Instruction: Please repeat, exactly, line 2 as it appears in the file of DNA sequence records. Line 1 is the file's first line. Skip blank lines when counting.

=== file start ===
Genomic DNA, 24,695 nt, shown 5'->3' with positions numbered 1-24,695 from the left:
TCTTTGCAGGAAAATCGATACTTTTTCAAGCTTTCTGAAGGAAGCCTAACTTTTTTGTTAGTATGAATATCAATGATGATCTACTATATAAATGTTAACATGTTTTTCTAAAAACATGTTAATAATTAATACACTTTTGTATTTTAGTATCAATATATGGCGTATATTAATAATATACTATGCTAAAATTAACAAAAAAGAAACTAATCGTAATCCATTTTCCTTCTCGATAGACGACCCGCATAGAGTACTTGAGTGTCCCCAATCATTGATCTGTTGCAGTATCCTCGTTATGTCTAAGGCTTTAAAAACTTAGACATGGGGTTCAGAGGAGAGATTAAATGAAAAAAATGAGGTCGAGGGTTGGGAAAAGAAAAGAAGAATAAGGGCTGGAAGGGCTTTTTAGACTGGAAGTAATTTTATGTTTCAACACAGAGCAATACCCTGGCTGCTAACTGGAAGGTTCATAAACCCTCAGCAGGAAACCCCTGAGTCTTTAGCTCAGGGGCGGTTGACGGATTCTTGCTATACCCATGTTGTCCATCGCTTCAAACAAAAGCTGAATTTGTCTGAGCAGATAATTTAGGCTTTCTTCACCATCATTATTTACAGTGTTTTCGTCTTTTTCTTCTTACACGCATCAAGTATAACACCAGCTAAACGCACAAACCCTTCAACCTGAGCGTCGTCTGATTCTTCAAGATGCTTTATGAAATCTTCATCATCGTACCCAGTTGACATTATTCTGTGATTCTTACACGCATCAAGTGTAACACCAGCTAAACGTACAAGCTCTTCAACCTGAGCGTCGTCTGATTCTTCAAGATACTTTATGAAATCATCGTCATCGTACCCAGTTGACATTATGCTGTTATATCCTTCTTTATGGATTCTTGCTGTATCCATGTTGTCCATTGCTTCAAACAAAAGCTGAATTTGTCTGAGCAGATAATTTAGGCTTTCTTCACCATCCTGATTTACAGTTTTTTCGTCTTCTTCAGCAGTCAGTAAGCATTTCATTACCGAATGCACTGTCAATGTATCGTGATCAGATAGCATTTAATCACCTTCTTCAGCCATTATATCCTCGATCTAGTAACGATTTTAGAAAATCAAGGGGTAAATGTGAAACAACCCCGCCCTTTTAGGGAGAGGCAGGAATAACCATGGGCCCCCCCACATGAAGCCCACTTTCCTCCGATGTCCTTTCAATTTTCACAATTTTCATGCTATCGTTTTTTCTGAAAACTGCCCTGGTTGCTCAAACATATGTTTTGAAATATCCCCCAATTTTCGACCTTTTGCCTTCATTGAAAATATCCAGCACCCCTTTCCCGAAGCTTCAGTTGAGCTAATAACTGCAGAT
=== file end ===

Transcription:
TCTTTGCAGGAAAATCGATACTTTTTCAAGCTTTCTGAAGGAAGCCTAACTTTTTTGTTAGTATGAATATCAATGATGATCTACTATATAAATGTTAACATGTTTTTCTAAAAACATGTTAATAATTAATACACTTTTGTATTTTAGTATCAATATATGGCGTATATTAATAATATACTATGCTAAAATTAACAAAAAAGAAACTAATCGTAATCCATTTTCCTTCTCGATAGACGACCCGCATAGAGTACTTGAGTGTCCCCAATCATTGATCTGTTGCAGTATCCTCGTTATGTCTAAGGCTTTAAAAACTTAGACATGGGGTTCAGAGGAGAGATTAAATGAAAAAAATGAGGTCGAGGGTTGGGAAAAGAAAAGAAGAATAAGGGCTGGAAGGGCTTTTTAGACTGGAAGTAATTTTATGTTTCAACACAGAGCAATACCCTGGCTGCTAACTGGAAGGTTCATAAACCCTCAGCAGGAAACCCCTGAGTCTTTAGCTCAGGGGCGGTTGACGGATTCTTGCTATACCCATGTTGTCCATCGCTTCAAACAAAAGCTGAATTTGTCTGAGCAGATAATTTAGGCTTTCTTCACCATCATTATTTACAGTGTTTTCGTCTTTTTCTTCTTACACGCATCAAGTATAACACCAGCTAAACGCACAAACCCTTCAACCTGAGCGTCGTCTGATTCTTCAAGATGCTTTATGAAATCTTCATCATCGTACCCAGTTGACATTATTCTGTGATTCTTACACGCATCAAGTGTAACACCAGCTAAACGTACAAGCTCTTCAACCTGAGCGTCGTCTGATTCTTCAAGATACTTTATGAAATCATCGTCATCGTACCCAGTTGACATTATGCTGTTATATCCTTCTTTATGGATTCTTGCTGTATCCATGTTGTCCATTGCTTCAAACAAAAGCTGAATTTGTCTGAGCAGATAATTTAGGCTTTCTTCACCATCCTGATTTACAGTTTTTTCGTCTTCTTCAGCAGTCAGTAAGCATTTCATTACCGAATGCACTGTCAATGTATCGTGATCAGATAGCATTTAATCACCTTCTTCAGCCATTATATCCTCGATCTAGTAACGATTTTAGAAAATCAAGGGGTAAATGTGAAACAACCCCGCCCTTTTAGGGAGAGGCAGGAATAACCATGGGCCCCCCCACATGAAGCCCACTTTCCTCCGATGTCCTTTCAATTTTCACAATTTTCATGCTATCGTTTTTTCTGAAAACTGCCCTGGTTGCTCAAACATATGTTTTGAAATATCCCCCAATTTTCGACCTTTTGCCTTCATTGAAAATATCCAGCACCCCTTTCCCGAAGCTTCAGTTGAGCTAATAACTGCAGAT